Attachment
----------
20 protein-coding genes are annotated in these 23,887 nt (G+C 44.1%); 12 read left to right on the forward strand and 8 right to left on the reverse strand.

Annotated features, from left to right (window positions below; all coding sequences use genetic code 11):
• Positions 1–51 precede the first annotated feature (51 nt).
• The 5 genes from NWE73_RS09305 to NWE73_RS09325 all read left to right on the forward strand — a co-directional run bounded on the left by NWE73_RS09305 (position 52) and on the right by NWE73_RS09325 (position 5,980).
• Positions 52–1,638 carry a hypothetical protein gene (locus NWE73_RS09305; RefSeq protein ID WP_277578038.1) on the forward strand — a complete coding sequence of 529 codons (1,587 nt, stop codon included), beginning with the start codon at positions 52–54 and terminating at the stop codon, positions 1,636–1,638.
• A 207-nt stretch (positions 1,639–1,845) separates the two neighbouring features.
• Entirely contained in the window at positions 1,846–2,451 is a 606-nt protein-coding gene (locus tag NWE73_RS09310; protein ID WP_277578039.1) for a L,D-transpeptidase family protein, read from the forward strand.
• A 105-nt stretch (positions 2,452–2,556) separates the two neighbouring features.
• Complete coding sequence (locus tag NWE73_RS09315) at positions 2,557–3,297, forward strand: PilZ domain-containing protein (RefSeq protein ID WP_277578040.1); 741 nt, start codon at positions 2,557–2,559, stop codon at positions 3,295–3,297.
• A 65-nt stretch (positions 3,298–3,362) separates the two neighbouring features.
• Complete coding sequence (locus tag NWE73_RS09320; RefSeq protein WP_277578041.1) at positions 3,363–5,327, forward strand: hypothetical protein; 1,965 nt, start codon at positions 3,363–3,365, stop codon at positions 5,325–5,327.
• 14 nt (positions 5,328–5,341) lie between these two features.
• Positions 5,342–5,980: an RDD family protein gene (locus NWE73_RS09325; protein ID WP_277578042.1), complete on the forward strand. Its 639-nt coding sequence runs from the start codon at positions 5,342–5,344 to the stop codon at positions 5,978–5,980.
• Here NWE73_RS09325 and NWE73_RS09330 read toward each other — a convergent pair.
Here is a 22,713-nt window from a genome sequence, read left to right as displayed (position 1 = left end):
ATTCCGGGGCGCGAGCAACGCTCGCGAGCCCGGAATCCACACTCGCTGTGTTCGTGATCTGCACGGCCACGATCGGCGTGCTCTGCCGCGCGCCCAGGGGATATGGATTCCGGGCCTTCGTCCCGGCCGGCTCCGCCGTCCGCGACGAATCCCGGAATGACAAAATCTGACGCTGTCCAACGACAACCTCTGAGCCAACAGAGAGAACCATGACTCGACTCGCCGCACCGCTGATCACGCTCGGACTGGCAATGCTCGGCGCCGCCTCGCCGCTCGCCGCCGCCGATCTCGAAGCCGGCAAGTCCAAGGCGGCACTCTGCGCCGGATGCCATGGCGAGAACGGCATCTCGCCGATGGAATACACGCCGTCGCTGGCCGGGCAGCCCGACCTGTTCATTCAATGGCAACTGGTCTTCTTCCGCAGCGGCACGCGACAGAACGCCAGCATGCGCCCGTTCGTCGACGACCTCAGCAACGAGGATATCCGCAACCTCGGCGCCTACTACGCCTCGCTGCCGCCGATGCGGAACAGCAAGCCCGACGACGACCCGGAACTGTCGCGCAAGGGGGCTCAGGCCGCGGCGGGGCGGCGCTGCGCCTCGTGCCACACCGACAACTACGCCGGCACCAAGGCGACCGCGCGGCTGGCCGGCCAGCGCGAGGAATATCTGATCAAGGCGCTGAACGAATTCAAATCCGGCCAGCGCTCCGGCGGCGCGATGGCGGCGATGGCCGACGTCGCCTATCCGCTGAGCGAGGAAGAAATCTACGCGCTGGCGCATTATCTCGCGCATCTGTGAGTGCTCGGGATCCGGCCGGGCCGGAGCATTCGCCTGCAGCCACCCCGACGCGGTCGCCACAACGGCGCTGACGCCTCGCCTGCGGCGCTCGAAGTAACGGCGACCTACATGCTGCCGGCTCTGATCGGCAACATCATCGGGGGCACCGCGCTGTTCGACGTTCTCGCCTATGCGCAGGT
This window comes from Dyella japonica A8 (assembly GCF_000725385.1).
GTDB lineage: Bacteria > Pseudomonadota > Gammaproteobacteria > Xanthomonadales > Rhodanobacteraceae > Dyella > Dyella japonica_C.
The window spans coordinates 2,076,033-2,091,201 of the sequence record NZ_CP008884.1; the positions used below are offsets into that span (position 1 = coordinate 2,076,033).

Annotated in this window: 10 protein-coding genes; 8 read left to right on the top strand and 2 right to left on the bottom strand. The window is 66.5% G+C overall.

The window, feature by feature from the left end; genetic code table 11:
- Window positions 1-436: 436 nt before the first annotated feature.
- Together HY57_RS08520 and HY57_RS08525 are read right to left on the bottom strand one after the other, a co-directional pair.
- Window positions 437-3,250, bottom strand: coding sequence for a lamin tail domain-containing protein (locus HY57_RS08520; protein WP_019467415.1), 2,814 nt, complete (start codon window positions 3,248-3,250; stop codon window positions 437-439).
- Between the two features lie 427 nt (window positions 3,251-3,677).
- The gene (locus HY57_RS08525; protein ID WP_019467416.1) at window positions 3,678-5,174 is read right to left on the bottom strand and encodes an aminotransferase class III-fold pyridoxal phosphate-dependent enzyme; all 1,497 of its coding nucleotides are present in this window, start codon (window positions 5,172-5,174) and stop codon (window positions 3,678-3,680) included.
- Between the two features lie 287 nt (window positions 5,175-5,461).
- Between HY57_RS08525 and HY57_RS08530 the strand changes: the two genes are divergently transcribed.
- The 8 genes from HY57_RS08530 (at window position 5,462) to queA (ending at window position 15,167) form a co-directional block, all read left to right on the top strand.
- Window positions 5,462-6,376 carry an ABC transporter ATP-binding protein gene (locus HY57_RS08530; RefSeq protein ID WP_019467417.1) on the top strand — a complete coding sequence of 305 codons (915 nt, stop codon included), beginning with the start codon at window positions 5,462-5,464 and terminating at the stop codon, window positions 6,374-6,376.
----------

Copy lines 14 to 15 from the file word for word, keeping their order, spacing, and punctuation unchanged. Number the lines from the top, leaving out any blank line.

• Here NWE73_RS09325 and NWE73_RS09330 read toward each other — a convergent pair.
Here is a 22,713-nt window from a genome sequence, read left to right as displayed (position 1 = left end):